Romans Lesson 6 Day 5

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Romans Lesson 6 Day 5

My answers to BSF study questions

All scriptures for this lesson

Questions for this lesson


11. “We now are free to uphold the law as God intended.” (Rom 3:31 Voice)

“We confirm and establish and uphold the law.” (AMP)

Paul Ellis writes—

“How do we establish or uphold the law? By trusting in Jesus who kept the law perfectly and by whose perfect sacrifice we are made righteous:

So the law was put in charge of us until Christ came that we might be justified by faith. Now that this faith has come, we are no longer under the supervision of the law. (Gal 3:24-25, TNIV)

12. Jude 4 refers to false teachers who had crept in unnoticed.

2 Peter 2:1 describes the same people:

They professed to teach the Christian religion, when in fact they denied some of its fundamental doctrines; they professed to be holy, when in fact they were living most scandalous lives. In all ages there have been men who were willing to do this for base purposes. (Barnes’ Notes on the New Testament)

. . . the apostle immediately produces several examples, viz., the disobedient Israelites, the unfaithful angels, and the impure inhabitants of Sodom and Gomorrha. This is most obviously the apostle’s meaning. . . Adam Clarke’s Commentary.

Because someone is “in the church” that doesn’t necessarily mean they are believers.

In this instance, however, I believe Jude refers to false teachers who came with the intent to deceive. These aren’t believers who fell into sin. 


Antinomianism comes from the Greek meaning lawless. In Christian theology it is a pejorative term for the teaching that Christians are under no obligation to obey the laws of ethics or morality. Few, if any, would explicitly call themselves “antinomian,” hence, it is usually a charge leveled by one group against an opposing group.

Antinomianism may be viewed as the polar opposite of legalism, the notion that obedience to a code of religious law is necessary for salvation. In this sense, both antinomianism and legalism are considered errant extremes. (

Legalists accused Paul of being at the opposite extreme.

And indeed he was in many ways. Once a Pharisee who persecuted and murdered Christians, he was now zealous for the gospel of grace.

However, Paul never denounced the law.

Paul said the law is holy, righteous and good (Romans 7:12).

He also said the law is NOT for the righteous (the upright and just, who are in right standing with God) but for the sinner and the ungodly (1 Timothy 1:9).

The law is a signpost to Jesus (Galatians 3:24). 

13. Only by grace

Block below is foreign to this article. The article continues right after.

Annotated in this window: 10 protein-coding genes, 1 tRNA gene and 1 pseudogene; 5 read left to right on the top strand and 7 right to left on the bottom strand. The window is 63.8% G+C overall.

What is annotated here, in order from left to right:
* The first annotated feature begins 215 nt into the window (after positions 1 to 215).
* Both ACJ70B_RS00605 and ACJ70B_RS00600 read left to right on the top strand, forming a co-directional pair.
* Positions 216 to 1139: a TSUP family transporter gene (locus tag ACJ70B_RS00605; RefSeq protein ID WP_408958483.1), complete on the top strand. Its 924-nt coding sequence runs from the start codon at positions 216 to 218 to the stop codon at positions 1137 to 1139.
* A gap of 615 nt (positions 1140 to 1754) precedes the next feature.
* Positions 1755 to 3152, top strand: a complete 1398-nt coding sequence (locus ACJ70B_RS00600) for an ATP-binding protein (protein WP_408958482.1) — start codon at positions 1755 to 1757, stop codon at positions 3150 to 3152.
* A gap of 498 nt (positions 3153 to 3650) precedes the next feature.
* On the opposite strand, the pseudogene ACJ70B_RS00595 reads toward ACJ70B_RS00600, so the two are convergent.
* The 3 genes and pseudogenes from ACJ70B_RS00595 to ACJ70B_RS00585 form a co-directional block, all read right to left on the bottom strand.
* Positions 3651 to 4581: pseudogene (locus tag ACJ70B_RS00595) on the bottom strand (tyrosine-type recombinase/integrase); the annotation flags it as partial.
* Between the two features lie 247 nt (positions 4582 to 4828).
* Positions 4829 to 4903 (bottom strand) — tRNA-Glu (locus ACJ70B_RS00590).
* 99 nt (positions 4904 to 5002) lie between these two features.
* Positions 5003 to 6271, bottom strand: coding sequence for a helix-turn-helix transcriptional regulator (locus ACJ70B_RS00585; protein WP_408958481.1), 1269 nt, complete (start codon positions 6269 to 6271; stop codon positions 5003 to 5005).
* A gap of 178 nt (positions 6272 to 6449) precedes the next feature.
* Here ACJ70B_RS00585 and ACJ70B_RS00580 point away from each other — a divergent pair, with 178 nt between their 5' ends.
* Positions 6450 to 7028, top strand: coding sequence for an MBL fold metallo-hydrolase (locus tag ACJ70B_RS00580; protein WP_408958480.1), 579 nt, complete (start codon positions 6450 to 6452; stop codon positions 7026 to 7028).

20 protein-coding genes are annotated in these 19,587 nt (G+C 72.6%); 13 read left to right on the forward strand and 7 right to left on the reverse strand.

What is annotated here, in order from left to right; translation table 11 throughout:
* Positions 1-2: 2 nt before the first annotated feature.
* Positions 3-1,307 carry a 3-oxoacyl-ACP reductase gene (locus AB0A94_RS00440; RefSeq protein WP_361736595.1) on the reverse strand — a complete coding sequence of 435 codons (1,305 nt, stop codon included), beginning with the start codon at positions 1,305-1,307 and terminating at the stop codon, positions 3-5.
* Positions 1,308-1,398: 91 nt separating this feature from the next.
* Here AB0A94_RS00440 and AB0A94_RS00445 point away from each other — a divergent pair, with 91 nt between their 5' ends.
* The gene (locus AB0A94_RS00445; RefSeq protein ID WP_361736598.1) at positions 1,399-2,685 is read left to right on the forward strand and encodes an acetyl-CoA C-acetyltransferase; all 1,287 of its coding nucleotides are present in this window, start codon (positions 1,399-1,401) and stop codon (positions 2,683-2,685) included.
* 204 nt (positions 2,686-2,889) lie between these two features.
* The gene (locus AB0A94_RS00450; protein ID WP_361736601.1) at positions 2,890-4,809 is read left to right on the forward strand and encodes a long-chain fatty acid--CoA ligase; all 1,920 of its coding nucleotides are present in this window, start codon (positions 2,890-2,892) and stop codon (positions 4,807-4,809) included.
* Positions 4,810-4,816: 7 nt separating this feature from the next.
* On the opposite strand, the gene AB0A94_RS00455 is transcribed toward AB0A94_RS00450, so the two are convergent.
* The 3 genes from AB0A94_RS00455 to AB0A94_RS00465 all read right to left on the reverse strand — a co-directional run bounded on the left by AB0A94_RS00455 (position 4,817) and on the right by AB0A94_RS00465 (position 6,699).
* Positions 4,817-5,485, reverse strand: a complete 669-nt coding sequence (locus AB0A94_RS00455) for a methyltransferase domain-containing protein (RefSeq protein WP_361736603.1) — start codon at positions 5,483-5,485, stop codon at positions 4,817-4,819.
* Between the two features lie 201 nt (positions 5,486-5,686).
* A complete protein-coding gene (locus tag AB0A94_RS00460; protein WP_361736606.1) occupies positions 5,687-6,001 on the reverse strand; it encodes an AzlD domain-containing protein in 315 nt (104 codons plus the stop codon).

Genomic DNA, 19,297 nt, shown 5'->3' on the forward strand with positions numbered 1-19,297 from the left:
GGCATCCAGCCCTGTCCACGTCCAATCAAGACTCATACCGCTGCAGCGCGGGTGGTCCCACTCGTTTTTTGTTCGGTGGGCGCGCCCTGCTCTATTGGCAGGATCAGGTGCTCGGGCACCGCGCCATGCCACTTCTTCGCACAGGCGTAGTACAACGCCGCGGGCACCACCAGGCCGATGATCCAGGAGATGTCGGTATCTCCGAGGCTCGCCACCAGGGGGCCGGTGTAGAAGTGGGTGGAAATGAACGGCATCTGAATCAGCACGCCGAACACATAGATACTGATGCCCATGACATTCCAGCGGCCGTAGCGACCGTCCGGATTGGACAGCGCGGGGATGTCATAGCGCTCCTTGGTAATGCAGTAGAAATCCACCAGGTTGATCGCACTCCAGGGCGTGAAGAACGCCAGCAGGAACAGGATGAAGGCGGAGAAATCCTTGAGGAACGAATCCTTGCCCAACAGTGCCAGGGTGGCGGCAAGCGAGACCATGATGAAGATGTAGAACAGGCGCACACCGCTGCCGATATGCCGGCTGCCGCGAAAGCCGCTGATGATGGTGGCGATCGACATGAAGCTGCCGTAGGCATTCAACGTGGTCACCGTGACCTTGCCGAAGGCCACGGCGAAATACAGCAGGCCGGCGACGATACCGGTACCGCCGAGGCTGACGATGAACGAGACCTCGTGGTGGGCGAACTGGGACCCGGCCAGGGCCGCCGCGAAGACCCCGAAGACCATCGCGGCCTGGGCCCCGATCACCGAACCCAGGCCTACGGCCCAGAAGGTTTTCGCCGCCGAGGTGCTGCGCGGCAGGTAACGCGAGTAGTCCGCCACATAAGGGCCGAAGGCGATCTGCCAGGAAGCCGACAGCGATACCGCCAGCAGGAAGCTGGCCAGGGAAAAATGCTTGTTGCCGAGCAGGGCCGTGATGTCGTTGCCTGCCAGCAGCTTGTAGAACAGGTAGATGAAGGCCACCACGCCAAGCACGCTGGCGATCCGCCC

God makes us right with Him through faith in Jesus’ sacrifice. The debt created by our sin is stamped PAID IN FULL!


The Gospel (Good News) is God’s power to save. (Romans 1:16)

We invite the Spirit to destroy our selfish desires. We are no longer slaves to sin. (Romans 8:13)

God is on our side! (Romans 8:31)

“. . .work out (cultivate, carry out to the goal, and fully complete) your own salvation with reverence and awe and trembling (self-distrust, with serious caution, tenderness of conscience, watchfulness against temptation, timidly shrinking from whatever might offend God and discredit the name of Christ). [Not in your own strength] for it is God Who is all the while effectually at work in you [energizing and creating in you the power and desire], both to will and to work for His good pleasure and satisfaction and delight.” (Philippians 2:12-13 AMP emphasis added)

1 John 1:5-10 This passage addresses the Gnostics of John’s day. “Anyone who professes to know the Lord and has no evidence of it in their actions is a liar.”

If we are in true fellowship with God, it will be reflected in our lives. This is not saying that we will be sinless. The next chapter talks about Christians sinning (1 John 2:1-2). Christians can still sin, and some more than others. But this is countering the Gnostics of John’s day who claimed to have a superior knowledge and understanding of God, yet their lives were a mess. They didn’t have any evidence of a relationship with the Lord. John was simply stating that knowing God changes a person’s actions. The degree to which their actions change is dependent on a number of things. But anyone who professes to know the Lord and has no evidence of it in their actions is a liar. Andrew Wommack’s Living Commentary

The Law of Love

Rabbis divided the Mosaic Law into 613 commands — 248 positive ones and 365 negative ones. They engaged in an ongoing debate about which ones were the most important. 

When they asked Jesus, He replied: “‘Love the Lord your God with all your heart and with all your soul and with all your mind.’ This is the first and greatest commandment. And the second is like it: ‘Love your neighbor as yourself.’ All the Law and the Prophets hang on these two commandments.” (Matthew 22:37-40 NIV)

To love God is to enjoy Him above everything and everyone else and out of that joy to live in glad obedience to His will.

All of this shows how completely dependent we are on the grace of God. “We cannot love God supremely or people sincerely apart from His love first reaching us through the power of the Gospel. Only as we are so loved will we be set free to love in return.” 

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MY answers — not THE answers — to BSF study questions on Romans Lesson ~